Reinventing flows of people


The task for MPA, the team’s architecture and urban design firm, was to transform the structure of the elevated as part of the newly reconceived landscape. They were true collaborators on the groundplane itself, working closely with the landscape architects and also with the artist Michael Singer, whose work on the paving, curbing, and benches integrated public art into the overall design. Our approach was to reinvent the groundplane, which existed as a thin crust of pavement dwarfed by the giant infrastructure, by making it more robust, thicker, a matrix of plants and paving and benches that all felt substantial, rooted in the ground. The landscape needed to stand up to the elevated, to meet it in its force and presence. In this way we could reinvent how people move through the landscape—how the flows of pedestrians, bicyclists, cars, trains, buses, and trucks converge and disperse.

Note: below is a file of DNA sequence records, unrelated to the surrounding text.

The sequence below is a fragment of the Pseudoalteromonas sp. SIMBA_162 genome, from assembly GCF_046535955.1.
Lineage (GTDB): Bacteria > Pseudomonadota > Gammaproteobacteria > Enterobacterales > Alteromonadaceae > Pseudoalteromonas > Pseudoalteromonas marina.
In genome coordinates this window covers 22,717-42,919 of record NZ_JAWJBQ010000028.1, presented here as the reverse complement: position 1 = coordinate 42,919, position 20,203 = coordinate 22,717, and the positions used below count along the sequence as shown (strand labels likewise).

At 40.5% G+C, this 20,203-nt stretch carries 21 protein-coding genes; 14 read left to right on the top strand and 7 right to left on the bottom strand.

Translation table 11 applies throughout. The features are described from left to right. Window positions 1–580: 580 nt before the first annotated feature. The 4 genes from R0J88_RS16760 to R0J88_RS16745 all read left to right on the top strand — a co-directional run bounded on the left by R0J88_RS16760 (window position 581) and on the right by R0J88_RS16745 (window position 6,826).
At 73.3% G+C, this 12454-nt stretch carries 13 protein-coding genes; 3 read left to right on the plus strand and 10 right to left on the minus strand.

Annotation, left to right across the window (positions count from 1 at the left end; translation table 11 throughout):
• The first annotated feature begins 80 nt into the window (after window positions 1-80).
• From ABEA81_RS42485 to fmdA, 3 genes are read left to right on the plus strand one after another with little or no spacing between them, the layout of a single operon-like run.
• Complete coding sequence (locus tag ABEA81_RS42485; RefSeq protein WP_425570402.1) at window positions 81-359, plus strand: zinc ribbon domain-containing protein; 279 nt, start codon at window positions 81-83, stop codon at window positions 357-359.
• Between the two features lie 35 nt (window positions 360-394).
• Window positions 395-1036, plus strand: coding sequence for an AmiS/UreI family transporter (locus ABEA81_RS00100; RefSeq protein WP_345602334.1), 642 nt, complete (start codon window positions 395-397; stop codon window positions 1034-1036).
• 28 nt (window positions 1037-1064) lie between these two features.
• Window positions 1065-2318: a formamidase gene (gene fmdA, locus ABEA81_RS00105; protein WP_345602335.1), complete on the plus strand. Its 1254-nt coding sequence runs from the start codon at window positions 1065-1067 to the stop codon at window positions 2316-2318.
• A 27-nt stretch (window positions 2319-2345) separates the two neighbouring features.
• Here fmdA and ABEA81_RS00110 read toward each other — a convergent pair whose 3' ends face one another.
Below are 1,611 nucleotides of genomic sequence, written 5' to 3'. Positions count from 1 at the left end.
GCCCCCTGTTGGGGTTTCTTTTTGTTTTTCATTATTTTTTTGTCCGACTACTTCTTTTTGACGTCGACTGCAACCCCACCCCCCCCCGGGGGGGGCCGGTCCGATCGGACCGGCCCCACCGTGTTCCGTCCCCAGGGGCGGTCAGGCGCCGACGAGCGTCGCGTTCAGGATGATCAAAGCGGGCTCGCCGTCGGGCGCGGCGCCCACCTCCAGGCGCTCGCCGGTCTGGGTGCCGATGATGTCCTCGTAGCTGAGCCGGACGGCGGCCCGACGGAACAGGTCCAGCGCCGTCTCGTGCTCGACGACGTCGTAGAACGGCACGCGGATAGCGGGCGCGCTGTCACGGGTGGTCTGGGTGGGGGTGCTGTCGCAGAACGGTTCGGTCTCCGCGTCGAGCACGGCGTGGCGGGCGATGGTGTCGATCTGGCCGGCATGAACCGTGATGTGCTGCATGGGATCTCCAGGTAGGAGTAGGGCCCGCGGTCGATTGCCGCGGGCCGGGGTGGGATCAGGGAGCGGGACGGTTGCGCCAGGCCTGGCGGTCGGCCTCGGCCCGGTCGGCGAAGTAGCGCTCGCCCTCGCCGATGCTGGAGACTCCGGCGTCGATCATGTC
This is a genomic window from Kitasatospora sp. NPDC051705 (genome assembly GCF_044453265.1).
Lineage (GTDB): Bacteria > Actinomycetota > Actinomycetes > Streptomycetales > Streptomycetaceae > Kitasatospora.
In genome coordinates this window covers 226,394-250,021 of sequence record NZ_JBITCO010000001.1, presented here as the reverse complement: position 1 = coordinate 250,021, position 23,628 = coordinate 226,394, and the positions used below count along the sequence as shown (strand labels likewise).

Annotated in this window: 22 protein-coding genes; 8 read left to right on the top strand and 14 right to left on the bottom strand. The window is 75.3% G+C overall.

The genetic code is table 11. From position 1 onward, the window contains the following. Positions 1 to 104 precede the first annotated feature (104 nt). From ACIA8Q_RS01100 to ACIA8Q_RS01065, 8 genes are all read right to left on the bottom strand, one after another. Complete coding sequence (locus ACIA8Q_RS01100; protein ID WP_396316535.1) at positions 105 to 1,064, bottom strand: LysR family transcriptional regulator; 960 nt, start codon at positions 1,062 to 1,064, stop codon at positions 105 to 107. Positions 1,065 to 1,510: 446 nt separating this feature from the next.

Part of Solution

  • Queens Plaza transformation for pedestrians and cyclists

  • Photos

    • Fig 2 0


    Organisations Involved